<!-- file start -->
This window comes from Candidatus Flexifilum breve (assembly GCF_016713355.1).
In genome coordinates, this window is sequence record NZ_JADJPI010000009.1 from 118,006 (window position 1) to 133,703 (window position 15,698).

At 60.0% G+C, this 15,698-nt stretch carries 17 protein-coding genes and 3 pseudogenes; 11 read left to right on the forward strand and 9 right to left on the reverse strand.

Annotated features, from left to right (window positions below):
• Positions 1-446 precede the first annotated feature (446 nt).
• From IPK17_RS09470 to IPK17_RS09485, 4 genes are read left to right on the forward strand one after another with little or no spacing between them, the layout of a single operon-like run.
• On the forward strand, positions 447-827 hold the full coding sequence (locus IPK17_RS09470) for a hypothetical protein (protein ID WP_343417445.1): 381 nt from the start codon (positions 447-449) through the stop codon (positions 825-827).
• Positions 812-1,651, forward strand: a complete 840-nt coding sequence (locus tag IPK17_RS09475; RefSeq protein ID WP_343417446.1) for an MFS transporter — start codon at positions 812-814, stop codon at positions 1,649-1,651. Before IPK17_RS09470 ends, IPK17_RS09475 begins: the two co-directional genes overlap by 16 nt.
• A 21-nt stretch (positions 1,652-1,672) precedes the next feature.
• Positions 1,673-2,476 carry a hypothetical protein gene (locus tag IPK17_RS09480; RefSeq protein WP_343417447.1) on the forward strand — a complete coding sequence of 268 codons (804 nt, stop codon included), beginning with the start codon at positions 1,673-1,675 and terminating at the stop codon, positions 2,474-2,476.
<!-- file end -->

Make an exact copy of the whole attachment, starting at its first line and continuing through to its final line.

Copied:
This window comes from Candidatus Flexifilum breve (assembly GCF_016713355.1).
In genome coordinates, this window is sequence record NZ_JADJPI010000009.1 from 118,006 (window position 1) to 133,703 (window position 15,698).

At 60.0% G+C, this 15,698-nt stretch carries 17 protein-coding genes and 3 pseudogenes; 11 read left to right on the forward strand and 9 right to left on the reverse strand.

Annotated features, from left to right (window positions below):
• Positions 1-446 precede the first annotated feature (446 nt).
• From IPK17_RS09470 to IPK17_RS09485, 4 genes are read left to right on the forward strand one after another with little or no spacing between them, the layout of a single operon-like run.
• On the forward strand, positions 447-827 hold the full coding sequence (locus IPK17_RS09470) for a hypothetical protein (protein ID WP_343417445.1): 381 nt from the start codon (positions 447-449) through the stop codon (positions 825-827).
• Positions 812-1,651, forward strand: a complete 840-nt coding sequence (locus tag IPK17_RS09475; RefSeq protein ID WP_343417446.1) for an MFS transporter — start codon at positions 812-814, stop codon at positions 1,649-1,651. Before IPK17_RS09470 ends, IPK17_RS09475 begins: the two co-directional genes overlap by 16 nt.
• A 21-nt stretch (positions 1,652-1,672) precedes the next feature.
• Positions 1,673-2,476 carry a hypothetical protein gene (locus tag IPK17_RS09480; RefSeq protein WP_343417447.1) on the forward strand — a complete coding sequence of 268 codons (804 nt, stop codon included), beginning with the start codon at positions 1,673-1,675 and terminating at the stop codon, positions 2,474-2,476.